Manzanar Daze and Cold Nights (book)
Creators: Mack Mayeda
Mack Mayeda was twenty-two years old when he arrived at Manzanar in April of 1942 and would spend two-and-half years there. He had grown up in the Los Angeles area and graduated from Excelsior High School in Norwalk in 1937. He subsequently spent the next three years attending school in Japan before returning to the U.S. in April 1941. He was working as a gardener in partnership with his brother when the war broke out.
Manzanar Daze begins with the attack on Pearl Harbor and details the aftermath, the roundup of Japanese Americans and his life at Manzanar. Made up of many short chapters that mostly run from one to three pages, most are vignettes of various aspects of camp life—going to movies, getting shots, going fishing—along with his descriptions of such things as the Manzanar Riot/Uprising , the Children’s Village and the Manzanar Free Press . Mayeda works for a time as a fire warden and later as a housing inspector and also spends several months doing farm labor in Oregon in 1944 and includes descriptions of these jobs. He refrains from discussing camp politics and doesn't mention the so-called "loyalty questionnaire." Though eager to get out of camp, he is mostly thwarted because of his education in Japan, but is finally granted clearance at the end of 1944 and leaves in early 1945. The last few chapters of the book describe a return visit to Manzanar in 1982, along with Manzanar Reunions and his attendance the 2000 Manzanar Pilgrimage . Mayeda includes little about his life before or after the war and does not mention the Redress Movement .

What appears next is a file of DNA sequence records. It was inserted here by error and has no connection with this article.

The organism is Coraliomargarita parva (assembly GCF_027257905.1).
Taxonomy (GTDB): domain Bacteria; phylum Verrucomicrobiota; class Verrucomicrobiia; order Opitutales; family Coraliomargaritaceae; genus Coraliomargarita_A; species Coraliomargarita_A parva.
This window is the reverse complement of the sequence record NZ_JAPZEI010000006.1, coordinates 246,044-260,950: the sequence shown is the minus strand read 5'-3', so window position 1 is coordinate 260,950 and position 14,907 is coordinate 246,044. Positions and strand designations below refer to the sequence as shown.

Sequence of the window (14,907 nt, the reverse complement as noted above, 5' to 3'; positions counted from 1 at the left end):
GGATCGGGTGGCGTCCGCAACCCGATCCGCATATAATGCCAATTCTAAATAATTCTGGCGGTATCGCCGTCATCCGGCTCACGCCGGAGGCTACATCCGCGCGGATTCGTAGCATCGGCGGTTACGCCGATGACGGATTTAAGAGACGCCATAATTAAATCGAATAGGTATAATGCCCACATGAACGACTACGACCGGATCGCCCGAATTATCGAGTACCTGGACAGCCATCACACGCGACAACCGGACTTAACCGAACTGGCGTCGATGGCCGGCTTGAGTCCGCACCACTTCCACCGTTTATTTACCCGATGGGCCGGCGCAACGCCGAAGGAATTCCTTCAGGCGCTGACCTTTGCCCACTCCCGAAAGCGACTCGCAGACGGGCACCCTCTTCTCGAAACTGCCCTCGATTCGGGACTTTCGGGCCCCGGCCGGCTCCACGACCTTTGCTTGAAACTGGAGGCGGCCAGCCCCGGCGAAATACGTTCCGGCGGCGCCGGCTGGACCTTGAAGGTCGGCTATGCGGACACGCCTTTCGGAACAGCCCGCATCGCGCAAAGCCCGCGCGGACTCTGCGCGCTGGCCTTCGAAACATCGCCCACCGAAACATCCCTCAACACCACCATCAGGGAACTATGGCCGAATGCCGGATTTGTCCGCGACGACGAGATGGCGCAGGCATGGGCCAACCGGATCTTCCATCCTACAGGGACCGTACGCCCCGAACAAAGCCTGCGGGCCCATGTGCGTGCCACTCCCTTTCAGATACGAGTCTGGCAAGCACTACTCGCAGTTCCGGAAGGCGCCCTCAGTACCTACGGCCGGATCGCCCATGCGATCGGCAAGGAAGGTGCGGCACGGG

Find in the Digital Library of Japanese American Incarceration
This item has been made freely available in the Digital Library of Japanese American Incarceration , a collaborative project with Internet Archive .
Might also like: Manzanar to Mount Whitney: The Life and Times of a Nisei Hiker by Hank Umemoto; "Wase Time!": A Teen's Memoir of Gila River Internment by Kenneth A. Tashiro; Fox Drum Bebop by Gene Oishi